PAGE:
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Art History: Primary sources

What are primary sources?

Primary sources provide first-hand testimony or direct evidence concerning a topic under investigation. They are characterized by their content, regardless of their format. Have a look at more examples of different types of primary sources on the Yale Library Website.

Primary sources can be found in various collections, including libraries, museums, and online. In Montreal, good sources include the McGill Library, Rare Books and Special Collections, the McGill Archives, the McCord Museum and the BANQ. Here are some examples:

Primary sources

1) A Guide to Archival Resources at McGill University

 

*A good place to start* Published by the McGill University Archives, the three volume set brings together descriptions of documentary resources held by McGill University collecting repositories  including: McGill University Archives, Rare Books and Special Collections, Osler Library, Notman Photographic Archives, Montreal Neurological Institute, Blacker-Wood Library of Zoology and Ornithology, Blackader-Lauterman Library of Architecture and Art, and the McCord Museum. Access the guide online or find a copy in the library.

a) Rare Books and Special Collections, McGill University and McGill University Archives
Location and Hours (no appointment needed)

To search all catalogued material in Rare Books and Special Collections (RBSC), search the library catalogue. For those items that are not yet catalogued, please review our collection descriptions, then visit RBSC for more information regarding on-site finding aids. The following are selected RBSC collections related to Canadian History:

b) McCord Museum Archives and Documentation Centre
Location and Hours (By appointment)

The McCord Museum also provides access to selected collections through their online database.

2) Finding Primary Documents Online:

a) Look at Library and Museum websites around the world

As you look at books and journals on your topic, make note of where the authors did their research - a good reference will include information about the archive, library, or museum where they consulted the primary documents. With that information, have a look at the websites of those institutions to see what has been made available online.

b) Search the library's databases:

  • Confidential Print: North America, 1824-1960 A collection of papers generated by Britain's Foreign and Colonial Offices, in reference to the USA, Canada and the Caribbean. Includes references to the railway, trade, slavery, military and finance. [Adam Matthew Digital]
  • Early Canadiana Online [Canadiana.org]
  • Early Encounters in North America, 1534-1860 [Alexander Street Press]
  • Eighteenth Century Collections Online (ECCO)
  • Empire Online Includes archival material from 1492-2007: "Exploration journals and logs; Letter books and correspondence; Periodicals; Diaries; Official Government Papers; Missionary papers; Travel writing; Slave papers; Memoirs; Fiction; Children's Adventure Stories; Traditional; folk tales; Exhibition Catalogues and guides; Maps; Marketing Posters; Photographs; and Illustrations..." [Adam Matthew Digital]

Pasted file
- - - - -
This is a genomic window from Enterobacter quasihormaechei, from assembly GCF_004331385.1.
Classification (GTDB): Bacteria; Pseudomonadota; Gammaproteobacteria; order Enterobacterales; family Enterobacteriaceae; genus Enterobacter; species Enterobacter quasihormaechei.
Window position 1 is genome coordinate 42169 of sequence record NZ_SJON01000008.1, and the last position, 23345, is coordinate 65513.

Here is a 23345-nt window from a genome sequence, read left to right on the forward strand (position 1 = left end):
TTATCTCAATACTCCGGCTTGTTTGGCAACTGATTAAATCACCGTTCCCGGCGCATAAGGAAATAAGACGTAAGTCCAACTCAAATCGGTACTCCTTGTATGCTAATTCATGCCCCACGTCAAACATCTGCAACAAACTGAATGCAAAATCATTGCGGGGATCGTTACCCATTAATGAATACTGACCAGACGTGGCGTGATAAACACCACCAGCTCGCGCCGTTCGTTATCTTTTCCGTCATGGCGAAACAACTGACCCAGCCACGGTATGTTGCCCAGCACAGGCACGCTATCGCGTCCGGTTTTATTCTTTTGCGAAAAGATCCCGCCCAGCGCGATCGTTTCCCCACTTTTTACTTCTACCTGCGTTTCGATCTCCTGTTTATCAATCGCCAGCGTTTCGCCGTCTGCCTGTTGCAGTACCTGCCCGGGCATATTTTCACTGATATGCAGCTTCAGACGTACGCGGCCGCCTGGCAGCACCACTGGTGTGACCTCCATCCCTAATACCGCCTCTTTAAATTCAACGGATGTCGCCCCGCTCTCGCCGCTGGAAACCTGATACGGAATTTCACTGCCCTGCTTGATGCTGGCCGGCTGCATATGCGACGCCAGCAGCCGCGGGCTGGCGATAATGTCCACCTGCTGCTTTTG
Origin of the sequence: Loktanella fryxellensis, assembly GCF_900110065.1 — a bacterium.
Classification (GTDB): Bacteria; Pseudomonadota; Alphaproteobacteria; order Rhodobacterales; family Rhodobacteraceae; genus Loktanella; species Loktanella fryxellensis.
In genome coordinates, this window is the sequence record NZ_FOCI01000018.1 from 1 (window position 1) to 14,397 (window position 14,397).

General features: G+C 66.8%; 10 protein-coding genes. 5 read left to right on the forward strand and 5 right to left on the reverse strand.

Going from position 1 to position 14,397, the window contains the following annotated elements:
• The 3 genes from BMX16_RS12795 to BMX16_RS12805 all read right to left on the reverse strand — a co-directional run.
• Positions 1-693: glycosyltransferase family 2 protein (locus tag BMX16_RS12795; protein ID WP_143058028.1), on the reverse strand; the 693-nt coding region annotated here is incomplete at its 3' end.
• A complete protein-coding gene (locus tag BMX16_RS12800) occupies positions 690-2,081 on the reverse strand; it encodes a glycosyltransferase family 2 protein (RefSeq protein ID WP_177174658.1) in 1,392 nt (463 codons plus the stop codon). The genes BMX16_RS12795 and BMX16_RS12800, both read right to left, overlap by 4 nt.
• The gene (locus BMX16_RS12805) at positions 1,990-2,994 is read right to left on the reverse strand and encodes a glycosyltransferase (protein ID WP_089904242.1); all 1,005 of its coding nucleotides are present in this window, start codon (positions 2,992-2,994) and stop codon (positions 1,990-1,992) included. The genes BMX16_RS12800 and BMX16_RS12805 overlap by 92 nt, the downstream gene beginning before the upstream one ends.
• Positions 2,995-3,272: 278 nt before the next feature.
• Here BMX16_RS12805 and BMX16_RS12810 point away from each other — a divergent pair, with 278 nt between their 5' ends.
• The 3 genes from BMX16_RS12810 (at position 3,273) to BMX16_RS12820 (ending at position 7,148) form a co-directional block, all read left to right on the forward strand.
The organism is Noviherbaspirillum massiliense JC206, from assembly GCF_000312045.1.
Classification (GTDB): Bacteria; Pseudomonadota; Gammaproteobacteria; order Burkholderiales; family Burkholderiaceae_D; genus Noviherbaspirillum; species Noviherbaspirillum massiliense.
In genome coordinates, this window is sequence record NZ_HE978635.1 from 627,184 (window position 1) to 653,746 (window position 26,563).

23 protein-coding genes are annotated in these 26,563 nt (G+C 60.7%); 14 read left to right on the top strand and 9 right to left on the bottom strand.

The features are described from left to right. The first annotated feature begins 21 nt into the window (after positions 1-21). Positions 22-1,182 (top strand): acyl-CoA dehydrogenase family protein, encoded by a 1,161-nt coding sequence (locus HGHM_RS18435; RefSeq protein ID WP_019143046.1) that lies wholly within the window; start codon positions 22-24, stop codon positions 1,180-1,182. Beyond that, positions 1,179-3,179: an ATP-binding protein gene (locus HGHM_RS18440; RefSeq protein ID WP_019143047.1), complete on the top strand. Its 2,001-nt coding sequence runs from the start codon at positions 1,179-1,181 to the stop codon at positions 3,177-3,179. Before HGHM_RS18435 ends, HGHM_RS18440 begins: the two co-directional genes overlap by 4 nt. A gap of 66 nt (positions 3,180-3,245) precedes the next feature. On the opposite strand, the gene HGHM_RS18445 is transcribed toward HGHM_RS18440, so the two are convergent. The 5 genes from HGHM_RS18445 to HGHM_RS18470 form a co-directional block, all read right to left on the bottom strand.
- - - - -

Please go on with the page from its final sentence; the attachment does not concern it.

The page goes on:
• HathiTrust Digital Library: This digital library provides access to selected full-text items. Login with your McGill email address and password for increased access to: US government documents; Material published in the US prior to 1923; Material published outside of the US prior to 1870
  • Index to Art in Canada / Index to National Gallery of Canada Exhibition Catalogues, 1880-1930
    Index by artist to works of art exhibited at the National Gallery and other Canadian galleries and recorded in contemporary exhibition and auction catalogues. Access online
  • Making of the Modern World [Gale]
  • North American Immigrant Letters, Diaries, and Oral Histories
    Includes 2,162 authors and approximately 100,000 pages of information, so providing a unique and personal view of what it meant to immigrate to America and Canada between 1800 and 1950. Composed of contemporaneous letters and diaries, oral histories, interviews, and other personal narratives.
  • North American Women's Letters and Diaries The collection includes some 150,000 pages of published letters and diaries from individuals writing from Colonial times to 1950, including more than 6,000 pages of previously unpublished materials. Drawn from more than 600 sources, including journal articles, pamphlets, newsletters, monographs, and conference proceedings.
  • Travel Writing, Spectacle and World History [Adam Matthew Digital]

3) Historical Journals and Newspapers

4) Image Resources

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Librarian

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David Greene
Contact:
Humanities & Social Sciences Library
514-398-5925

Office Hours

Winter 2016: 

Librarian Dave Greene is offering office hours for Art History on Mondays, 10:30am-noon in Arts-W 110 (Professor Straw's office).

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